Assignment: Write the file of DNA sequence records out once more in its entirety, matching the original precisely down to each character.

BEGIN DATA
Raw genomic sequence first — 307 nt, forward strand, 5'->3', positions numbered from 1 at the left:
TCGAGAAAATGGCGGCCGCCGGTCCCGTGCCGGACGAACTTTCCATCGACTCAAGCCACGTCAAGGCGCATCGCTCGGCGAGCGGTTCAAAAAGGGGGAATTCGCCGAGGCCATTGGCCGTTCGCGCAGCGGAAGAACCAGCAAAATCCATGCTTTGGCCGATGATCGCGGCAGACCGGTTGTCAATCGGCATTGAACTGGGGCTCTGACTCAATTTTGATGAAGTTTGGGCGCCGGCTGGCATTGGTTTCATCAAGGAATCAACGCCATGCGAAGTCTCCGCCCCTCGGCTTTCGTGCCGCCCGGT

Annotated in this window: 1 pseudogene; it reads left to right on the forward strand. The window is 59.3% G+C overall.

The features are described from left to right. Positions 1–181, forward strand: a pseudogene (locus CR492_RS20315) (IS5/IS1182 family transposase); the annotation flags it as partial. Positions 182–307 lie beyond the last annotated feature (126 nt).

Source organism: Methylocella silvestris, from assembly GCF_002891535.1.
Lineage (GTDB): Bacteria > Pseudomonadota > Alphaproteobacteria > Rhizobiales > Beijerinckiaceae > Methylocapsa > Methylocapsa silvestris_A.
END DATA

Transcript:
Raw genomic sequence first — 307 nt, forward strand, 5'->3', positions numbered from 1 at the left:
TCGAGAAAATGGCGGCCGCCGGTCCCGTGCCGGACGAACTTTCCATCGACTCAAGCCACGTCAAGGCGCATCGCTCGGCGAGCGGTTCAAAAAGGGGGAATTCGCCGAGGCCATTGGCCGTTCGCGCAGCGGAAGAACCAGCAAAATCCATGCTTTGGCCGATGATCGCGGCAGACCGGTTGTCAATCGGCATTGAACTGGGGCTCTGACTCAATTTTGATGAAGTTTGGGCGCCGGCTGGCATTGGTTTCATCAAGGAATCAACGCCATGCGAAGTCTCCGCCCCTCGGCTTTCGTGCCGCCCGGT

Annotated in this window: 1 pseudogene; it reads left to right on the forward strand. The window is 59.3% G+C overall.

The features are described from left to right. Positions 1–181, forward strand: a pseudogene (locus CR492_RS20315) (IS5/IS1182 family transposase); the annotation flags it as partial. Positions 182–307 lie beyond the last annotated feature (126 nt).

Source organism: Methylocella silvestris, from assembly GCF_002891535.1.
Lineage (GTDB): Bacteria > Pseudomonadota > Alphaproteobacteria > Rhizobiales > Beijerinckiaceae > Methylocapsa > Methylocapsa silvestris_A.